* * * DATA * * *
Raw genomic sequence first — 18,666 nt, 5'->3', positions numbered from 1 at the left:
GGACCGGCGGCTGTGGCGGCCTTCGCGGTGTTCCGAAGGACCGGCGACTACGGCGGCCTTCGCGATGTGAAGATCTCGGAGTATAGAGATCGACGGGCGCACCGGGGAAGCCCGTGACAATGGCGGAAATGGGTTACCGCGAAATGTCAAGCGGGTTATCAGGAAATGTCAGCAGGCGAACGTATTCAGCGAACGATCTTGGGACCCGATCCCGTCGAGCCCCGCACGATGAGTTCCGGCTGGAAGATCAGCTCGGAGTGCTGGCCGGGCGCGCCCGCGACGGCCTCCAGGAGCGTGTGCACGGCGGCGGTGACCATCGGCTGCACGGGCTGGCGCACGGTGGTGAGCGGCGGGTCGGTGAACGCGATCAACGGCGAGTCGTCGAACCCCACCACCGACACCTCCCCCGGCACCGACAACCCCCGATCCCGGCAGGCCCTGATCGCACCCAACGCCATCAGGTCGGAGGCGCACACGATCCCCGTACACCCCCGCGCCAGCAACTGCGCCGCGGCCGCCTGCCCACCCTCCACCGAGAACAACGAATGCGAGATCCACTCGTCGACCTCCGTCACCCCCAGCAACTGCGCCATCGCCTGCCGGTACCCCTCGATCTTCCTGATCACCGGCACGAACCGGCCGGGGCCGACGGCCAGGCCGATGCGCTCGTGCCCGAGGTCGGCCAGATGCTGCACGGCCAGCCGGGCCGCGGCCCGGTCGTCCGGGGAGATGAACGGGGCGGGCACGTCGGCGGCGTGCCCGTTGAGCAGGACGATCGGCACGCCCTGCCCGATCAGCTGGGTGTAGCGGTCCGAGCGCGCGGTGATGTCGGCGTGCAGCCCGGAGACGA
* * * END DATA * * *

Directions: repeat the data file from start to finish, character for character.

Raw genomic sequence first — 18,666 nt, 5'->3', positions numbered from 1 at the left:
GGACCGGCGGCTGTGGCGGCCTTCGCGGTGTTCCGAAGGACCGGCGACTACGGCGGCCTTCGCGATGTGAAGATCTCGGAGTATAGAGATCGACGGGCGCACCGGGGAAGCCCGTGACAATGGCGGAAATGGGTTACCGCGAAATGTCAAGCGGGTTATCAGGAAATGTCAGCAGGCGAACGTATTCAGCGAACGATCTTGGGACCCGATCCCGTCGAGCCCCGCACGATGAGTTCCGGCTGGAAGATCAGCTCGGAGTGCTGGCCGGGCGCGCCCGCGACGGCCTCCAGGAGCGTGTGCACGGCGGCGGTGACCATCGGCTGCACGGGCTGGCGCACGGTGGTGAGCGGCGGGTCGGTGAACGCGATCAACGGCGAGTCGTCGAACCCCACCACCGACACCTCCCCCGGCACCGACAACCCCCGATCCCGGCAGGCCCTGATCGCACCCAACGCCATCAGGTCGGAGGCGCACACGATCCCCGTACACCCCCGCGCCAGCAACTGCGCCGCGGCCGCCTGCCCACCCTCCACCGAGAACAACGAATGCGAGATCCACTCGTCGACCTCCGTCACCCCCAGCAACTGCGCCATCGCCTGCCGGTACCCCTCGATCTTCCTGATCACCGGCACGAACCGGCCGGGGCCGACGGCCAGGCCGATGCGCTCGTGCCCGAGGTCGGCCAGATGCTGCACGGCCAGCCGGGCCGCGGCCCGGTCGTCCGGGGAGATGAACGGGGCGGGCACGTCGGCGGCGTGCCCGTTGAGCAGGACGATCGGCACGCCCTGCCCGATCAGCTGGGTGTAGCGGTCCGAGCGCGCGGTGATGTCGGCGTGCAGCCCGGAGACGA